Logic, Physics and Quantum Information Theory.

March 17th to March 21st 2008

There have been striking new connections between logic and category theory on the one hand and quantum computation and quantum information theory on the other. These ideas are in flux and there are diverse threads of activity. In this workshop we hope to bring together people who might not have met otherwise and explore connections between these different research programs.

Perhaps the earliest use of categories in the foundations of quantum mechanics is due to Prof. Chris Isham of Imperial College who explored the use of toposes in the consistent histories approach to quantum mechanics. In the early years of this century, Abramsky, Coecke and Selinger have devloped categorical foundations of quantum mechanics emphasizing the role of monoidal structure. Shortly before, Blute, Ivanov and Panangaden had looked at connections between linear logic and causal quantum evolution. In the last few years there has been significant new research developing at Imperial College, Oxford, Halifax and other places.

In the area of quantum information theory there has been a flood of recent results including new source coding theorems, capacity theorem and even -- very recently -- new insights into the black hole information paradox due to Hayden and Preskill. Keye Martin has developed an algebraic and domain theoretic approach which encompasses quantum information theory. This builds on earlier work of Martin and Coecke on domains of classical and quantum states.

There is considerable activity occurring in topological quantum computation. This has strong connections to category theory but there are tantalizing glimpses of connections with categorical quantum mechanics and also to the one-way model.

Finally, there is very interesting recent work of Sorkin on "anhomomorphic" logic which may solve some of the problems with paradoxes of quantum mechanics. It is our hope that some connections will be forged and perhaps new collaborations will be sparked off by this meeting. Not everyone could be accomodated in the limited space available, but we hope to have a broad cross section of people and some students as well.

The workshop organizer is Prakash Panangaden.

The following people are coming: Samson Abramsky, Howard Barnum, Richard Blute, Kamil Bradler, Dan Browne, Philip Brunetti, Kostas Chatzikokolakis, Bob Coecke, Marc Comeau, Vincent Danos, Ross Duncan, Kim Flak, Lucien Hardy, Patrick Hayden, Ben Jackson, Elham Kashefi, Keye Martin, Catuscia Palamidessi, Prakash Panangaden, Eric Paquette, Dusko Pavlovic, Mehrnoosh Sadrzadeh, Peter Selinger, Rafael Sorkin, Colin Stephen, Benoit Valiron, Jamie Vicary and Jon Yard.
The accomodation list is here.
With this unusually large group it will not be possible for everyone to give talks. The practice at these workshops has been to allow the speaker ample time to get to technical details and for there to be lots of opportunities for extensive discussions.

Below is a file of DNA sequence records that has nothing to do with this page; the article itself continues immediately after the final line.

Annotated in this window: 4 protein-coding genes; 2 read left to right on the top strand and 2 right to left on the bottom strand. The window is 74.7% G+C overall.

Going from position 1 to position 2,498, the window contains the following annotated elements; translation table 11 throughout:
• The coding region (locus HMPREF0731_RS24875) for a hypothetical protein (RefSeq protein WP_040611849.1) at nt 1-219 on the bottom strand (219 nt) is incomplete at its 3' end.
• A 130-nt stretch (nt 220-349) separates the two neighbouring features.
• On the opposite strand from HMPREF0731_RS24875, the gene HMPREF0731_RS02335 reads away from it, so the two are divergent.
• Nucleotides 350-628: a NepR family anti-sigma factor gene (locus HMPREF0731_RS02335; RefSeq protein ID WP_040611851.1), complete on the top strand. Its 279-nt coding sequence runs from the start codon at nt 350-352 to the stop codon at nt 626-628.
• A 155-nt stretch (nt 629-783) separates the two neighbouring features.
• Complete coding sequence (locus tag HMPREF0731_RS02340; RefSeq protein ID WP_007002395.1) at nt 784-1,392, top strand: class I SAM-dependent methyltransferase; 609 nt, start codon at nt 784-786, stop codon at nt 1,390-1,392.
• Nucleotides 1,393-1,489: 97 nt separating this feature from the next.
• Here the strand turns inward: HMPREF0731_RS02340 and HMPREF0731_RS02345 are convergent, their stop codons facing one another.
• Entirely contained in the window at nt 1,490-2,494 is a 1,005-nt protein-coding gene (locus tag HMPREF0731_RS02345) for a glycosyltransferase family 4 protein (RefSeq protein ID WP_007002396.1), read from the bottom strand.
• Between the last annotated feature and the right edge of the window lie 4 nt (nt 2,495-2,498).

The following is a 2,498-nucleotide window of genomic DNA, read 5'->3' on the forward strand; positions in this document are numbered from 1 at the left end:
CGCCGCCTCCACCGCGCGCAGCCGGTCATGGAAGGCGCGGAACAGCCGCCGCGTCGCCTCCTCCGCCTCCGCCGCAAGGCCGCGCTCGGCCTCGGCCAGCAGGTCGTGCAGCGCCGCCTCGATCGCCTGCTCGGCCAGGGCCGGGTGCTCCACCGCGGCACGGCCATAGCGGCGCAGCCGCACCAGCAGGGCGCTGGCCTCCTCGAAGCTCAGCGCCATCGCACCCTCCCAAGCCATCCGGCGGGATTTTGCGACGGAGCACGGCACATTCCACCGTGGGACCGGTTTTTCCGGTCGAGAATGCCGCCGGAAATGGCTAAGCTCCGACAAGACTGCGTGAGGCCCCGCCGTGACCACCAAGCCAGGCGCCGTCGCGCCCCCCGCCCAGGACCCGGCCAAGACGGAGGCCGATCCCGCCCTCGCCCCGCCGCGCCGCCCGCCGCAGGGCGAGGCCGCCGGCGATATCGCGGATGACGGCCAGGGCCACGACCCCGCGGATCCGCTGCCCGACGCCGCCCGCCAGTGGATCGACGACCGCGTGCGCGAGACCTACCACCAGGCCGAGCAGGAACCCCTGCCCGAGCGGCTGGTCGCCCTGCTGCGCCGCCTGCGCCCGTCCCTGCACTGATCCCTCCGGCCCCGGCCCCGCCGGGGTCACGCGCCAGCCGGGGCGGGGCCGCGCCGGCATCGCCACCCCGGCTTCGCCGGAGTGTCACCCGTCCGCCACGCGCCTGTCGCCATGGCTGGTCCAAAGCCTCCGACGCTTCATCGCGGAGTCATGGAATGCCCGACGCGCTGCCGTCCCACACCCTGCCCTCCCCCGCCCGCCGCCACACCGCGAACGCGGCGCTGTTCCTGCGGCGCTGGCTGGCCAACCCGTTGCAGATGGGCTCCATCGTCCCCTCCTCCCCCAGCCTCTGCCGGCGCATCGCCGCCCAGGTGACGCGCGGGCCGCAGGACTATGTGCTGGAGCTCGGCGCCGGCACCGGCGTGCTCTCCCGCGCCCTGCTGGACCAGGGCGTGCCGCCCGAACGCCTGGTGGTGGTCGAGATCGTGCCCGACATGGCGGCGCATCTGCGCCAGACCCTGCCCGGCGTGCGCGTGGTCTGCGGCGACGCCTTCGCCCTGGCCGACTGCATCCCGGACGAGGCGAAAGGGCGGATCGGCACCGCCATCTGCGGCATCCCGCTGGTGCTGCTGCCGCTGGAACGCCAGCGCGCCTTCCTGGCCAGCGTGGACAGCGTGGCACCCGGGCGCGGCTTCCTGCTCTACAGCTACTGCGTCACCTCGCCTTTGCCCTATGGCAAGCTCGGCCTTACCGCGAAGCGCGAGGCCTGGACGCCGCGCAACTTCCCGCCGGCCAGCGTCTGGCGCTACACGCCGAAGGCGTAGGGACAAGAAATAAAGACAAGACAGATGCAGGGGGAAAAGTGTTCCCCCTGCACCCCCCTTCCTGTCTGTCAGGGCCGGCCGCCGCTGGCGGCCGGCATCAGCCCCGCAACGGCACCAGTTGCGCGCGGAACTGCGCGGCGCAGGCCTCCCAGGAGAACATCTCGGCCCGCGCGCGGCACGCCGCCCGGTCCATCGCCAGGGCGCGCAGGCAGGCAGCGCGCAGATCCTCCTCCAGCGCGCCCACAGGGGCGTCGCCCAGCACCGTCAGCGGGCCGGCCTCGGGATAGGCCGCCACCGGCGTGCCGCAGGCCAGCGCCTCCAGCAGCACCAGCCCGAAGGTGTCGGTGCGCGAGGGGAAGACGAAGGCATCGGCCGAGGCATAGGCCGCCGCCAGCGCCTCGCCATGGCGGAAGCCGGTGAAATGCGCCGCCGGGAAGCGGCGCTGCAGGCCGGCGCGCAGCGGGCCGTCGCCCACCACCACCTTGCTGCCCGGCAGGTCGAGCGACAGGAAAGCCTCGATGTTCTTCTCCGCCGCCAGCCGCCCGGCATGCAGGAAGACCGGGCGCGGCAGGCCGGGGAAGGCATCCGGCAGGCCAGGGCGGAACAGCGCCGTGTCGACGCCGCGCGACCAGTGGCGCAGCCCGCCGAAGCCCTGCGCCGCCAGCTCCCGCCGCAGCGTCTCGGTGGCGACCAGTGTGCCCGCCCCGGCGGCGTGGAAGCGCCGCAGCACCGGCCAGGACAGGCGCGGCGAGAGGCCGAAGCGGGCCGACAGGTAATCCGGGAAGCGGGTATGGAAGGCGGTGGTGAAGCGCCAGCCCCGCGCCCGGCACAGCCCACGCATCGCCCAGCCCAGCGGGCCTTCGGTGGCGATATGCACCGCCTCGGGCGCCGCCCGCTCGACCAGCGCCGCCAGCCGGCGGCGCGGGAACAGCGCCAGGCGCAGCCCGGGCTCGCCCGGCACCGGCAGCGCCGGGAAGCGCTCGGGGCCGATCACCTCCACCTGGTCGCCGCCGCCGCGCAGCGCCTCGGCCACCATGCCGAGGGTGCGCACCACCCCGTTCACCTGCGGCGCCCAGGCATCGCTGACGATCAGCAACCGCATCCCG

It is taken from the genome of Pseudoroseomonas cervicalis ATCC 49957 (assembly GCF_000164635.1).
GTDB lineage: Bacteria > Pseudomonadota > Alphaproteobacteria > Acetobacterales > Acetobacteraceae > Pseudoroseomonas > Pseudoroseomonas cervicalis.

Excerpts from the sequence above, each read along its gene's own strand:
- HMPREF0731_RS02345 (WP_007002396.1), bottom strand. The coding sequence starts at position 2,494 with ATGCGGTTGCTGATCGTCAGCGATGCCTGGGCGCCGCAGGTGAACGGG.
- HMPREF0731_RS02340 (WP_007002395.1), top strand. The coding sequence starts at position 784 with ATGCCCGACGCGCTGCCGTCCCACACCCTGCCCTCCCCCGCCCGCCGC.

The schedule is here.

The workshop runs from 17th March to 21st March 2008 and will take place at the Bellairs Research Institute in Barbados.

Directions and things to know: The airport is on the east-south point of the island and Bellairs is on the west side (about a 30 minute taxi drive). Here is a map of Barbados, a better map of Barbados and here is one of the institute grounds.
Tell the taxi drivers to take you to Bellairs Research Centre in Holetown.

Holetown is small and Bellairs is on the main (only) street - you can't really miss it. The taxi ride should cost about $30 U.S. There are buses but one must first travel to Bridgetown (the capital) and transfer to another line. Barbados is safe and one shouldn't worry about travelling alone. US currency is freely accepted at 2 Barbadian dollars per US dollar. Other currencies (Pound sterling, Canadian dollars) are not accepted; you will have to change them at banks or at the airport.  People had trouble using their bank cards from Europe, but Canadian and US cards seem to work fine.

Good things to bring are suntan lotion or dark skin, mosquito repellent, swimwear, papers/books/stationary and light clothing (it will be warm). Note that some of the better restaurants in the area do require long pants in the evenings (swim attire is not accepted).

Also, there are three computers (and one printer) at Bellairs for people to read e-mail. There is wireless hookup for laptops so you can bring your own laptop. There is a small fee for using the computers or using the line with a laptop to connect to the internet.

The cost of a room is between 35 and 40 US $ per day per person for the student rooms and US$ 50 per person for the newer apartments. I will make all the romm bookings, please do not contact the Bellairs staff about room bookings. Breakfast is "make it yourself" lunch we buy at a restaurant or at the shopping centre 10 minutes walk from the Institute or from a truck that comes by at around noon. The cook prepares dinner (6:30pm sharp ) for approximately $25 U.S. The accomodations are of the level of student dormitories, except for 6 newly constructed apartments and a house across the street.